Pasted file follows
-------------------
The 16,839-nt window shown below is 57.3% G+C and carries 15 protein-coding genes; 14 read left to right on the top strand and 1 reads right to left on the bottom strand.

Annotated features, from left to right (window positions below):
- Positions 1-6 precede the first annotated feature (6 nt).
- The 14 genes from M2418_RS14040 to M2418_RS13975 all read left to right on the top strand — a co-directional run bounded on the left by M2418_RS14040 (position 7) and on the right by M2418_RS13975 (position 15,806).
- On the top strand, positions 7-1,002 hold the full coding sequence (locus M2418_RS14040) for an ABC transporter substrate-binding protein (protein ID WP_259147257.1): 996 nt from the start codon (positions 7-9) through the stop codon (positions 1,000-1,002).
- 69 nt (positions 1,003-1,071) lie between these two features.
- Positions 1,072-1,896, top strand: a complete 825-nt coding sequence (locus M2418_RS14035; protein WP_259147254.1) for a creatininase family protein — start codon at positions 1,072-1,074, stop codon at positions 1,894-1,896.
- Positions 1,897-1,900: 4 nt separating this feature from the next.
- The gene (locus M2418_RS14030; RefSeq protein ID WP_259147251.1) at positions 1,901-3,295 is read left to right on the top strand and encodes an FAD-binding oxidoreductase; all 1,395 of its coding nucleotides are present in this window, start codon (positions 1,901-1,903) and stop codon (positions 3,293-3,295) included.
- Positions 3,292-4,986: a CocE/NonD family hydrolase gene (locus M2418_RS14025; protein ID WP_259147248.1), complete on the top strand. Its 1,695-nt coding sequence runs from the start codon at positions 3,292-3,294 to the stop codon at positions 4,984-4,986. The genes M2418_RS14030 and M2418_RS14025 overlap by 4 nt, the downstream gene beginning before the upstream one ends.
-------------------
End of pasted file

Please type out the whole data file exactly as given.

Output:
The 16,839-nt window shown below is 57.3% G+C and carries 15 protein-coding genes; 14 read left to right on the top strand and 1 reads right to left on the bottom strand.

Annotated features, from left to right (window positions below):
- Positions 1-6 precede the first annotated feature (6 nt).
- The 14 genes from M2418_RS14040 to M2418_RS13975 all read left to right on the top strand — a co-directional run bounded on the left by M2418_RS14040 (position 7) and on the right by M2418_RS13975 (position 15,806).
- On the top strand, positions 7-1,002 hold the full coding sequence (locus M2418_RS14040) for an ABC transporter substrate-binding protein (protein ID WP_259147257.1): 996 nt from the start codon (positions 7-9) through the stop codon (positions 1,000-1,002).
- 69 nt (positions 1,003-1,071) lie between these two features.
- Positions 1,072-1,896, top strand: a complete 825-nt coding sequence (locus M2418_RS14035; protein WP_259147254.1) for a creatininase family protein — start codon at positions 1,072-1,074, stop codon at positions 1,894-1,896.
- Positions 1,897-1,900: 4 nt separating this feature from the next.
- The gene (locus M2418_RS14030; RefSeq protein ID WP_259147251.1) at positions 1,901-3,295 is read left to right on the top strand and encodes an FAD-binding oxidoreductase; all 1,395 of its coding nucleotides are present in this window, start codon (positions 1,901-1,903) and stop codon (positions 3,293-3,295) included.
- Positions 3,292-4,986: a CocE/NonD family hydrolase gene (locus M2418_RS14025; protein ID WP_259147248.1), complete on the top strand. Its 1,695-nt coding sequence runs from the start codon at positions 3,292-3,294 to the stop codon at positions 4,984-4,986. The genes M2418_RS14030 and M2418_RS14025 overlap by 4 nt, the downstream gene beginning before the upstream one ends.